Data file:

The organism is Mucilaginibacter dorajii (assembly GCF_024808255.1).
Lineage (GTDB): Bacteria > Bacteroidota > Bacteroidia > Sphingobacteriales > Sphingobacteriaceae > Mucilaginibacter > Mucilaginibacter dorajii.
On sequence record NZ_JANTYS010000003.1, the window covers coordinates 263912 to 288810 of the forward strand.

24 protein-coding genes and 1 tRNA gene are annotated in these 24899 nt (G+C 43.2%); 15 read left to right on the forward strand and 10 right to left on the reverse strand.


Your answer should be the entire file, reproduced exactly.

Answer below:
The organism is Mucilaginibacter dorajii (assembly GCF_024808255.1).
Lineage (GTDB): Bacteria > Bacteroidota > Bacteroidia > Sphingobacteriales > Sphingobacteriaceae > Mucilaginibacter > Mucilaginibacter dorajii.
On sequence record NZ_JANTYS010000003.1, the window covers coordinates 263912 to 288810 of the forward strand.

24 protein-coding genes and 1 tRNA gene are annotated in these 24899 nt (G+C 43.2%); 15 read left to right on the forward strand and 10 right to left on the reverse strand.